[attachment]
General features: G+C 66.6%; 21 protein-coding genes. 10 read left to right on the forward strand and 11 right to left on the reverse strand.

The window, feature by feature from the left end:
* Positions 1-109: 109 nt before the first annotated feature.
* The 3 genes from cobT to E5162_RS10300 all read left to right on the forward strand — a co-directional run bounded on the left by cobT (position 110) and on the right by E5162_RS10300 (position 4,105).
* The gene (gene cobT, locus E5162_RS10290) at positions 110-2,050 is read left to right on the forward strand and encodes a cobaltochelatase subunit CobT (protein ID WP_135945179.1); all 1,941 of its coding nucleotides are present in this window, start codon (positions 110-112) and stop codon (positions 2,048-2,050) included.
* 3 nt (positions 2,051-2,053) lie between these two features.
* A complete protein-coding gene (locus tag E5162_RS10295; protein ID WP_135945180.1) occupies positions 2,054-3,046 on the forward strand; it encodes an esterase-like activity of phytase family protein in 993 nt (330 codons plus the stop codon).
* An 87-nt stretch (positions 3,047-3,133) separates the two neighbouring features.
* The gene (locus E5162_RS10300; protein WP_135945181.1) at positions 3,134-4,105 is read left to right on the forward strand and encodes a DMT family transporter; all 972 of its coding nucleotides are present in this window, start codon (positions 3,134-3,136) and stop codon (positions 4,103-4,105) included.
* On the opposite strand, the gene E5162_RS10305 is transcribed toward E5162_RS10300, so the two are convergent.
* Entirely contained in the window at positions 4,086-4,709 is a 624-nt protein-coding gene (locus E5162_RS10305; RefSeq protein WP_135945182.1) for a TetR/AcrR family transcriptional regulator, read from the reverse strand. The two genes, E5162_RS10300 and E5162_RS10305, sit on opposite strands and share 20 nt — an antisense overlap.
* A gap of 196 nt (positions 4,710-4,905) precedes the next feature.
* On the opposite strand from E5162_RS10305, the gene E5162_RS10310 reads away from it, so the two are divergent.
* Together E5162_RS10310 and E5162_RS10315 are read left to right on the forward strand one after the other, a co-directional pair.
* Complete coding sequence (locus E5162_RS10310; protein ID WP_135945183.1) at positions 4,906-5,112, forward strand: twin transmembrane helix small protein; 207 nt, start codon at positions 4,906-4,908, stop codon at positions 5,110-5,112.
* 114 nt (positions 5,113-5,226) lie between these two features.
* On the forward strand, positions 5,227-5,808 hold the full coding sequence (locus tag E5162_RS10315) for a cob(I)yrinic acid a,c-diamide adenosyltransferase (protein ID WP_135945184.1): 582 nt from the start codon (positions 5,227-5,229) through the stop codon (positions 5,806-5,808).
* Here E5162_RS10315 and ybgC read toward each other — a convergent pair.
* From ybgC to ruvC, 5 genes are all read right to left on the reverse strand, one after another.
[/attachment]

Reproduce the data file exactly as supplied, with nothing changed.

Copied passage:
General features: G+C 66.6%; 21 protein-coding genes. 10 read left to right on the forward strand and 11 right to left on the reverse strand.

The window, feature by feature from the left end:
* Positions 1-109: 109 nt before the first annotated feature.
* The 3 genes from cobT to E5162_RS10300 all read left to right on the forward strand — a co-directional run bounded on the left by cobT (position 110) and on the right by E5162_RS10300 (position 4,105).
* The gene (gene cobT, locus E5162_RS10290) at positions 110-2,050 is read left to right on the forward strand and encodes a cobaltochelatase subunit CobT (protein ID WP_135945179.1); all 1,941 of its coding nucleotides are present in this window, start codon (positions 110-112) and stop codon (positions 2,048-2,050) included.
* 3 nt (positions 2,051-2,053) lie between these two features.
* A complete protein-coding gene (locus tag E5162_RS10295; protein ID WP_135945180.1) occupies positions 2,054-3,046 on the forward strand; it encodes an esterase-like activity of phytase family protein in 993 nt (330 codons plus the stop codon).
* An 87-nt stretch (positions 3,047-3,133) separates the two neighbouring features.
* The gene (locus E5162_RS10300; protein WP_135945181.1) at positions 3,134-4,105 is read left to right on the forward strand and encodes a DMT family transporter; all 972 of its coding nucleotides are present in this window, start codon (positions 3,134-3,136) and stop codon (positions 4,103-4,105) included.
* On the opposite strand, the gene E5162_RS10305 is transcribed toward E5162_RS10300, so the two are convergent.
* Entirely contained in the window at positions 4,086-4,709 is a 624-nt protein-coding gene (locus E5162_RS10305; RefSeq protein WP_135945182.1) for a TetR/AcrR family transcriptional regulator, read from the reverse strand. The two genes, E5162_RS10300 and E5162_RS10305, sit on opposite strands and share 20 nt — an antisense overlap.
* A gap of 196 nt (positions 4,710-4,905) precedes the next feature.
* On the opposite strand from E5162_RS10305, the gene E5162_RS10310 reads away from it, so the two are divergent.
* Together E5162_RS10310 and E5162_RS10315 are read left to right on the forward strand one after the other, a co-directional pair.
* Complete coding sequence (locus E5162_RS10310; protein ID WP_135945183.1) at positions 4,906-5,112, forward strand: twin transmembrane helix small protein; 207 nt, start codon at positions 4,906-4,908, stop codon at positions 5,110-5,112.
* 114 nt (positions 5,113-5,226) lie between these two features.
* On the forward strand, positions 5,227-5,808 hold the full coding sequence (locus tag E5162_RS10315) for a cob(I)yrinic acid a,c-diamide adenosyltransferase (protein ID WP_135945184.1): 582 nt from the start codon (positions 5,227-5,229) through the stop codon (positions 5,806-5,808).
* Here E5162_RS10315 and ybgC read toward each other — a convergent pair.
* From ybgC to ruvC, 5 genes are all read right to left on the reverse strand, one after another.